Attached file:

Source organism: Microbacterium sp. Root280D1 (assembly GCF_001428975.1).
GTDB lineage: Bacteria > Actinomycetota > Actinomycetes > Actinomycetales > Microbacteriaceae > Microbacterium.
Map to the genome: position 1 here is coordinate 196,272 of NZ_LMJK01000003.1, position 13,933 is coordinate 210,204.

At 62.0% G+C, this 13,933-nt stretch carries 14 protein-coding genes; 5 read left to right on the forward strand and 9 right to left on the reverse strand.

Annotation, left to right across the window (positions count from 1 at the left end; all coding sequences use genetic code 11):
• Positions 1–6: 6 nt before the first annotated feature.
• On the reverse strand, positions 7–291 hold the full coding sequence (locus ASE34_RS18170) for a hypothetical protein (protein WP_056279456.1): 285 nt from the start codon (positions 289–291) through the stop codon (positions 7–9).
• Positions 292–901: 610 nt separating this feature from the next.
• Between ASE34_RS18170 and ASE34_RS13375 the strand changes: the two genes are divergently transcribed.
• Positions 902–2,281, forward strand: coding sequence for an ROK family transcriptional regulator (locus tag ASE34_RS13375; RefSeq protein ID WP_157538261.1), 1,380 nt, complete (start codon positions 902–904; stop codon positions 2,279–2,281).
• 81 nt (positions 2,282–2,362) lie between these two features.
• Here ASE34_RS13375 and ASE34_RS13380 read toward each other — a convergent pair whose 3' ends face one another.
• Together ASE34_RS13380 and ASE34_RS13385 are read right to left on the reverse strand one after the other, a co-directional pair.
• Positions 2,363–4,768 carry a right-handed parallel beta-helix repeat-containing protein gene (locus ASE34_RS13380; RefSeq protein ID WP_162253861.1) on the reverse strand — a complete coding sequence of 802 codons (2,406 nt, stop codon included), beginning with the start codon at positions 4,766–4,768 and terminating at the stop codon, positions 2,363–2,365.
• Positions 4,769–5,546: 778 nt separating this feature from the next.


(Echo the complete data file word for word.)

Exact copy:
Source organism: Microbacterium sp. Root280D1 (assembly GCF_001428975.1).
GTDB lineage: Bacteria > Actinomycetota > Actinomycetes > Actinomycetales > Microbacteriaceae > Microbacterium.
Map to the genome: position 1 here is coordinate 196,272 of NZ_LMJK01000003.1, position 13,933 is coordinate 210,204.

At 62.0% G+C, this 13,933-nt stretch carries 14 protein-coding genes; 5 read left to right on the forward strand and 9 right to left on the reverse strand.

Annotation, left to right across the window (positions count from 1 at the left end; all coding sequences use genetic code 11):
• Positions 1–6: 6 nt before the first annotated feature.
• On the reverse strand, positions 7–291 hold the full coding sequence (locus ASE34_RS18170) for a hypothetical protein (protein WP_056279456.1): 285 nt from the start codon (positions 289–291) through the stop codon (positions 7–9).
• Positions 292–901: 610 nt separating this feature from the next.
• Between ASE34_RS18170 and ASE34_RS13375 the strand changes: the two genes are divergently transcribed.
• Positions 902–2,281, forward strand: coding sequence for an ROK family transcriptional regulator (locus tag ASE34_RS13375; RefSeq protein ID WP_157538261.1), 1,380 nt, complete (start codon positions 902–904; stop codon positions 2,279–2,281).
• 81 nt (positions 2,282–2,362) lie between these two features.
• Here ASE34_RS13375 and ASE34_RS13380 read toward each other — a convergent pair whose 3' ends face one another.
• Together ASE34_RS13380 and ASE34_RS13385 are read right to left on the reverse strand one after the other, a co-directional pair.
• Positions 2,363–4,768 carry a right-handed parallel beta-helix repeat-containing protein gene (locus ASE34_RS13380; RefSeq protein ID WP_162253861.1) on the reverse strand — a complete coding sequence of 802 codons (2,406 nt, stop codon included), beginning with the start codon at positions 4,766–4,768 and terminating at the stop codon, positions 2,363–2,365.
• Positions 4,769–5,546: 778 nt separating this feature from the next.